In an ongoing effort to post consistent and timely real estate market updates, just below you’ll find an REO Market Snapshot from The Cromford Report, and my own short commentary afterward. This snapshot has been re-posted with permission by The Cromford Report.

And, just to make sure we’re all on the same page, when I say REO, I mean real estate owned properties, AKA foreclosures, lender owned homes, bank owned houses, et al.

The biggest problem with most real estate market graphs is that it’s hard to tell what all of the numbers on it mean, and whether they’re telling us good news or bad news. One of the things I appreciate most about The Cromford Report’s graphs, like the one above, is that they provide these smart little green and red arrows. The green arrows tell us that number has improved since it was last measured (whether it be inventory declining or sales prices rising), while the red arrows tell us that number is worse than it was when it was last measured.

With lots of green and red arrows pointing in every direction, it’s not easy to make sense of what’s getting better and where the market is still struggling. Let’s take a closer look below.

Signs of Market Improvement

* Active Listings – Since our last lender owned update on January 18, 2011, the total number of REO listings has decreased from 8,464 to 4,245. This brought the percentage of foreclosed homes to total inventory ratio down from its 2011 peak of approximately 21% to its present day ratio of 14.5%. As the number of active REO listings continues to fall, we will see other facets of the Phoenix real estate market begin to improve with it.

* Months Supply – With a 1 Months Supply, it’d be hard for anyone to argue that it’s a buyer’s market for REO properties in Phoenix anymore. On the contrary, competition for these types of listings is now fierce, and the average listing is selling within 1 – 2% of its list price, and many times above its list price. For more information, we also discussed months supply in this post.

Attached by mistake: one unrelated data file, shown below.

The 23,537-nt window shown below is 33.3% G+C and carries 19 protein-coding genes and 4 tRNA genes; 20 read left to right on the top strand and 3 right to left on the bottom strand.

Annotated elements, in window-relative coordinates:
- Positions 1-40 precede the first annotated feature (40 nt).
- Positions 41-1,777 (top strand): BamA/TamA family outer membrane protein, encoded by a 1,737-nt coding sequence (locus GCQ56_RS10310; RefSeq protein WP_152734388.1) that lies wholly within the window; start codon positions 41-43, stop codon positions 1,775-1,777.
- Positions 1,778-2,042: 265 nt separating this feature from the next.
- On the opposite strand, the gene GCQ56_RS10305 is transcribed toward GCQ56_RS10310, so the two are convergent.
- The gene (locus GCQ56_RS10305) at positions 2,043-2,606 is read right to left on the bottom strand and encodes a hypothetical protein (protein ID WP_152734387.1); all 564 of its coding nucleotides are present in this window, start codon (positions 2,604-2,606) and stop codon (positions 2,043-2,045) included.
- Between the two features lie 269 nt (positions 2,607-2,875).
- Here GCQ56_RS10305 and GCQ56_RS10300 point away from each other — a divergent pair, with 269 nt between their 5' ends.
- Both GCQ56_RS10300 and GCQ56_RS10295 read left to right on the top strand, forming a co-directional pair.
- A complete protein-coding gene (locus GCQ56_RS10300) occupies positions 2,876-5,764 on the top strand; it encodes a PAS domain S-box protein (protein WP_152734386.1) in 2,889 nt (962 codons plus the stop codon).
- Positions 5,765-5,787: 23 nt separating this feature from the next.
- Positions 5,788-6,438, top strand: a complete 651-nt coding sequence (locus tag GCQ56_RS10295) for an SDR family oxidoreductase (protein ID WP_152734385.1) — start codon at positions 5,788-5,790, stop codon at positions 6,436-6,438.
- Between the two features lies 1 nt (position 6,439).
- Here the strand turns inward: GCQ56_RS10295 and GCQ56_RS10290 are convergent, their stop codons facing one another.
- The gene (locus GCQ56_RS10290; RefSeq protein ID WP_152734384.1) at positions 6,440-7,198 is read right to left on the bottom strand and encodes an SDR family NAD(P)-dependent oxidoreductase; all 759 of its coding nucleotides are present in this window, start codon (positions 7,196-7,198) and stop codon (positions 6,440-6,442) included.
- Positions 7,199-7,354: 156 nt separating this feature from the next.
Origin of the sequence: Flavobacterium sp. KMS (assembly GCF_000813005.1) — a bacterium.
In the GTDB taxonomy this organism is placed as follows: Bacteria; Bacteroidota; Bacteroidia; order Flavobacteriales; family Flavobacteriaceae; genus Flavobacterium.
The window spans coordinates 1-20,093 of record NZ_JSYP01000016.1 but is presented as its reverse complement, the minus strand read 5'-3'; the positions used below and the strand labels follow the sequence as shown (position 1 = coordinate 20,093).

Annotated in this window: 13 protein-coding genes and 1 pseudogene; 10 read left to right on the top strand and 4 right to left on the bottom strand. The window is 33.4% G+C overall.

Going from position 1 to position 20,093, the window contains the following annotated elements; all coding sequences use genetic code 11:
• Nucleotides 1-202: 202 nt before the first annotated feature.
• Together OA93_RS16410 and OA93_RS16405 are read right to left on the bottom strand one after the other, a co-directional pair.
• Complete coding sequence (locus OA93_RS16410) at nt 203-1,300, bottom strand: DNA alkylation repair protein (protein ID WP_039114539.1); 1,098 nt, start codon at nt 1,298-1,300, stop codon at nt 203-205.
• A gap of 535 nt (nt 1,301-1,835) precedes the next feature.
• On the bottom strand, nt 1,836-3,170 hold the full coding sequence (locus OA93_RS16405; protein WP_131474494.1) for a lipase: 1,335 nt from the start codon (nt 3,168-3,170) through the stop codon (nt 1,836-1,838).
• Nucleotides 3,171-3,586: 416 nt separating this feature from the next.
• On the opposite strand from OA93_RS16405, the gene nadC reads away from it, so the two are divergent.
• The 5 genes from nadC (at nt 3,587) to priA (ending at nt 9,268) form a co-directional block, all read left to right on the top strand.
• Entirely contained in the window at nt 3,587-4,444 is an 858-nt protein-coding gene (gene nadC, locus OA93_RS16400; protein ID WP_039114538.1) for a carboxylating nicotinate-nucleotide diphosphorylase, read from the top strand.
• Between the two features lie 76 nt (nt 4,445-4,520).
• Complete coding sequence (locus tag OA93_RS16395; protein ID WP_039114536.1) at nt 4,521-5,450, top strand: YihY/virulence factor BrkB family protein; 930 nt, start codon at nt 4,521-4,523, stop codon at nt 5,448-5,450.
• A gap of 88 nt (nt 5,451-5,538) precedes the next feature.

* Active Listings $/SF – Seeing that this statistic has increased modestly for at least the last three months, I can conclude two things. First, bank asset managers must be noticing the strengthening market, too, and they’re responding by raising their starting prices. Second, it may be wise to jump on an REO listing now before the list prices rise any further, and the inventory dries up altogether.

Signs of Continued Market Weakness

* Annual Sales $/SF – Although the active listings price per square foot has been rising for more than three months, and the monthly sales price per square foot saw a minor bump upward this month, I won’t be convinced we’ve hit rock bottom pricing until the annual sales price per square foot begins to rise as well. The problem with relying on this statistic as a measure of the market’s strength is that no one will know we’ve hit “rock bottom pricing” until we’re two or three months past it. I’d put more weight on the other forward-looking statistics like months supply and active listings price per square foot, and jump into the market now before it gets to be too late.

**If you missed my Phoenix Area Real Estate Update post earlier this month, give it a look. In the comments section below, I’d love to hear your thoughts on our lender owned market and how it compares to the overall market.**